United States of Arrears: A real hegemon under disguise of fake multilateralism
Published: Nov 11, 2021 06:48 PM
Illustration: Liu Rui/GT

Illustration: Liu Rui/GT

Though expected to play a greater role amid global challenges posed by COVID-19, post-pandemic recovery and climate crisis, the United Nations is struggling to scrape by. Deep financial trouble has left the august body of multilateralism no choice but to halt recruitment and cut expenditure, which hamstrings its ability to carry out operations. Who is to blame for the UN's financial woes? And who is defying the consensus of the international community?

UN website data suggests, by mid-October, one-third of the UN's membership dues and peacekeeping assessments are unpaid, amounting to $3.52 billion, of which the US accounts for two-thirds ($2.25 billion). These arrears include $1billion membership dues, $1.23 billion peacekeeping assessment and $19 million IRMCT (International Residual Mechanism for Criminal Tribunals) assessment. In membership dues alone, the US arrears are four times the sum of all other countries. It goes without saying, the US is the largest debtor of the UN and the culprit of the latter's predicament. 

One must ask, being the superpower who claims the moral high ground of multilateralism, why doesn't the US fulfill its international obligations? Being the largest economy in the world, why can't the US pay its dues?   

For quite some time, the US has been defaulting a huge sum of the UN membership dues, an explicit sign of its fake multilateralism. When the Biden administration took office, the US government made a high-profile announcement to return to multilateralism. Many pro-West folks cheered for the decision, only to be slapped in the face by harsh reality later on. 

It is an obligation stipulated by the UN Charter to pay membership dues in full and on time. But the US government applies the rule wherever it suits itself and abandons it if otherwise. The US has been in arrears with the membership dues for more than 40 years, and even openly refused to pay its peacekeeping assessment in full. Ironically, when it comes to exercising long-arm jurisdiction and imposing sanctions on those who dare to say no, the US has always taken unilateral hegemonic actions in the name of multilateralism. The essence of "American-style multilateralism" is thinly veiled. 

Earlier this year, the US Permanent Representative to the UN Linda Thomas-Greenfield tweeted shamelessly that he would take it as one of the priorities to make payment to the UN once he took office. Nevertheless, US hypocrisy was once again revealed. In a recent fiscal budget report issued by the UN, the US insists that it has undertaken excessive obligations and asks other member states to clear their unpaid dues. By defaulting membership dues, the US is coercing international organizations, and at the same time redirecting enormous funds into areas that maximize its own interests and exert unilateralism and hegemonism.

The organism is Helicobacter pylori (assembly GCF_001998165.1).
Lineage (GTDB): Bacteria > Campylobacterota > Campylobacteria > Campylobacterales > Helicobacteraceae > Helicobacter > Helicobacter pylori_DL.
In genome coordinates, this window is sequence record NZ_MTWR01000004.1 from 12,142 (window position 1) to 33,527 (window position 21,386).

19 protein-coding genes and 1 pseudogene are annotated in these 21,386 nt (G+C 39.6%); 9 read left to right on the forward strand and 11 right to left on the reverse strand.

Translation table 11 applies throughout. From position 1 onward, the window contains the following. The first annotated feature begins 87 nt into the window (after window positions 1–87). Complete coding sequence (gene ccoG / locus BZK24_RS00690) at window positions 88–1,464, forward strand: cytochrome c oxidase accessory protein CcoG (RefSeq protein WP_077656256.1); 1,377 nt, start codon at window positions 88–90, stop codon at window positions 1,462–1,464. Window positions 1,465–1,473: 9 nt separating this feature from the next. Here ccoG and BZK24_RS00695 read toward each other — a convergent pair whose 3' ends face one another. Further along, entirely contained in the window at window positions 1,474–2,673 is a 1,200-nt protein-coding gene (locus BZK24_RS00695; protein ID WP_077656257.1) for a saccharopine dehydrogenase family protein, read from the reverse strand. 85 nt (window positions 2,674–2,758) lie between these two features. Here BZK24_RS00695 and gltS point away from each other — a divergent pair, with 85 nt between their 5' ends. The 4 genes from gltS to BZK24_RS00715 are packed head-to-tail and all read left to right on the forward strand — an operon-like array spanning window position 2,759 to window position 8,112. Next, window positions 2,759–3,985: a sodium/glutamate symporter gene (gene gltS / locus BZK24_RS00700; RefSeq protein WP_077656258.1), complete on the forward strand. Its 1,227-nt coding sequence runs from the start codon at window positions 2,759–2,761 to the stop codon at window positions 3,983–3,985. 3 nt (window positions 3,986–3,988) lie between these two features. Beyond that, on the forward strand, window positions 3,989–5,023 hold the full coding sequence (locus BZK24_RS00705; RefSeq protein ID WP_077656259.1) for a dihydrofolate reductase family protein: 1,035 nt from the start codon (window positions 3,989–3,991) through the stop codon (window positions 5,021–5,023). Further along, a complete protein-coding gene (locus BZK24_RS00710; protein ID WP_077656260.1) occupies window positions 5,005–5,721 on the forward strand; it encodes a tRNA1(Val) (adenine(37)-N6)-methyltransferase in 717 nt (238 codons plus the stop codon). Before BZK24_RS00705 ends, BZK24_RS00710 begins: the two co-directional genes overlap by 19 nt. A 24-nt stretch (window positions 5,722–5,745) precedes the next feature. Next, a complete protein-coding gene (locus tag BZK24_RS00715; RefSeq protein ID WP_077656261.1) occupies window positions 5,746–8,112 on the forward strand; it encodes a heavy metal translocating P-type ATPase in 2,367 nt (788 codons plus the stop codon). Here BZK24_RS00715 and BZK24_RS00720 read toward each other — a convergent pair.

The international community will certainly not let it be. Some countries say the main reason for the UN's liquidity crisis is the one country responsible for 70 percent of the regular budget arrears. Some emphasize the long-term, large-amount arrears of a major contributor has caused adverse impact on the UN's fulfillment of mandates. Others point out that while repeatedly emphasizing its status as the largest contributor to the UN regular budget, the US is deliberately defaulting its dues in an attempt to control the funds for its own use. Inarguably, much of the "American-style multilateralism" is unilateralism in disguise. 

Across the Pacific Ocean stands China, where the story goes a completely different way. 

Since the restoration of its lawful seat of the People's Republic of China in the UN 50 years ago, China has always safeguarded the international system with the UN at its core and firmly supported the UN in playing a significant role in international affairs. As the largest developing country, a permanent member of the Security Council and the second largest contributor to the UN regular budget and peacekeeping assessments, China has acted with a great sense of responsibility, paid its dues in full and on time, and earnestly fulfilled all its financial obligations to the UN.

China is committed to building a fair and just UN, with no strings attached to its support for the organization. China upholds justice and equity, speaks up for developing countries, and actively participates in multilateral mechanisms under the aegis of the UN. According to China Foreign Ministry spokesperson, China has fully paid its share of UN regular budget and the assessments for all UN peacekeeping operations authorized by the Security Council during the mandated period as of December 31, 2021. China has proved its support for the UN and multilateralism with concrete actions.

At a time when the COVID-19 pandemic and regional conflicts pose multiplying challenges for global governance, fulfilling financial obligations becomes even more crucial to uphold the UN's leadership. Action speaks louder than words, and major countries should lead by example. Against international justice and historical trends are those who practice coercion through payment defaults and seek hegemony under the pretext of multilateralism. It is hoped that the major country on the other side of the Pacific could take responsibility, honor its pledges, and support multilateralism as it is. The choice is in its hands.

The author is an observer on current affairs. opinion@globaltimes.com.cn